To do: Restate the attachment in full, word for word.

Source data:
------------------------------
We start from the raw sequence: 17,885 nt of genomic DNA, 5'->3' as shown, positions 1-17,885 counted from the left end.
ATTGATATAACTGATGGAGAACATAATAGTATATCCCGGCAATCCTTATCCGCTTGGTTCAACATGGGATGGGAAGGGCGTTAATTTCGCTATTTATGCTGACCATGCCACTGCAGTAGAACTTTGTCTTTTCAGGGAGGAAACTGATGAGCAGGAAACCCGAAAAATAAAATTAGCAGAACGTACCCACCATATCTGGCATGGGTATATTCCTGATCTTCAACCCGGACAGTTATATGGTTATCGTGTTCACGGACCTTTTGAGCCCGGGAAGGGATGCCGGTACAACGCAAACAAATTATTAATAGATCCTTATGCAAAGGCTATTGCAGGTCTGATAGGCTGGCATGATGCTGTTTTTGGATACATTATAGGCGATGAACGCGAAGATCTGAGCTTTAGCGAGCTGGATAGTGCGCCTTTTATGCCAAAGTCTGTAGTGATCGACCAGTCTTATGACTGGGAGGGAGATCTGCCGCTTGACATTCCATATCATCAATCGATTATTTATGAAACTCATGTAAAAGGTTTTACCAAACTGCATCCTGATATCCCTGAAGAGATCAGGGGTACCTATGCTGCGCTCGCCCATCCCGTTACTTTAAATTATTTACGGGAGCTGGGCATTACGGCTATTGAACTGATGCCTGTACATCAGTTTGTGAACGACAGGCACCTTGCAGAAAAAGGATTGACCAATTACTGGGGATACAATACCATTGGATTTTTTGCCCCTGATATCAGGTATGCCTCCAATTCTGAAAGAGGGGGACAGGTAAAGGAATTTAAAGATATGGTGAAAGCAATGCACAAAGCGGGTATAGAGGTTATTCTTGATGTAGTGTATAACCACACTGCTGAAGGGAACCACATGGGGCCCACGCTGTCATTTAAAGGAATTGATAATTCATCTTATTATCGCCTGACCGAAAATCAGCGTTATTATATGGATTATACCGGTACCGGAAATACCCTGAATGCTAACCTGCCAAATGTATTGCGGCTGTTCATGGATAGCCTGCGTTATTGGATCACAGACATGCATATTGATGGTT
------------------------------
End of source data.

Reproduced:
We start from the raw sequence: 17,885 nt of genomic DNA, 5'->3' as shown, positions 1-17,885 counted from the left end.
ATTGATATAACTGATGGAGAACATAATAGTATATCCCGGCAATCCTTATCCGCTTGGTTCAACATGGGATGGGAAGGGCGTTAATTTCGCTATTTATGCTGACCATGCCACTGCAGTAGAACTTTGTCTTTTCAGGGAGGAAACTGATGAGCAGGAAACCCGAAAAATAAAATTAGCAGAACGTACCCACCATATCTGGCATGGGTATATTCCTGATCTTCAACCCGGACAGTTATATGGTTATCGTGTTCACGGACCTTTTGAGCCCGGGAAGGGATGCCGGTACAACGCAAACAAATTATTAATAGATCCTTATGCAAAGGCTATTGCAGGTCTGATAGGCTGGCATGATGCTGTTTTTGGATACATTATAGGCGATGAACGCGAAGATCTGAGCTTTAGCGAGCTGGATAGTGCGCCTTTTATGCCAAAGTCTGTAGTGATCGACCAGTCTTATGACTGGGAGGGAGATCTGCCGCTTGACATTCCATATCATCAATCGATTATTTATGAAACTCATGTAAAAGGTTTTACCAAACTGCATCCTGATATCCCTGAAGAGATCAGGGGTACCTATGCTGCGCTCGCCCATCCCGTTACTTTAAATTATTTACGGGAGCTGGGCATTACGGCTATTGAACTGATGCCTGTACATCAGTTTGTGAACGACAGGCACCTTGCAGAAAAAGGATTGACCAATTACTGGGGATACAATACCATTGGATTTTTTGCCCCTGATATCAGGTATGCCTCCAATTCTGAAAGAGGGGGACAGGTAAAGGAATTTAAAGATATGGTGAAAGCAATGCACAAAGCGGGTATAGAGGTTATTCTTGATGTAGTGTATAACCACACTGCTGAAGGGAACCACATGGGGCCCACGCTGTCATTTAAAGGAATTGATAATTCATCTTATTATCGCCTGACCGAAAATCAGCGTTATTATATGGATTATACCGGTACCGGAAATACCCTGAATGCTAACCTGCCAAATGTATTGCGGCTGTTCATGGATAGCCTGCGTTATTGGATCACAGACATGCATATTGATGGTT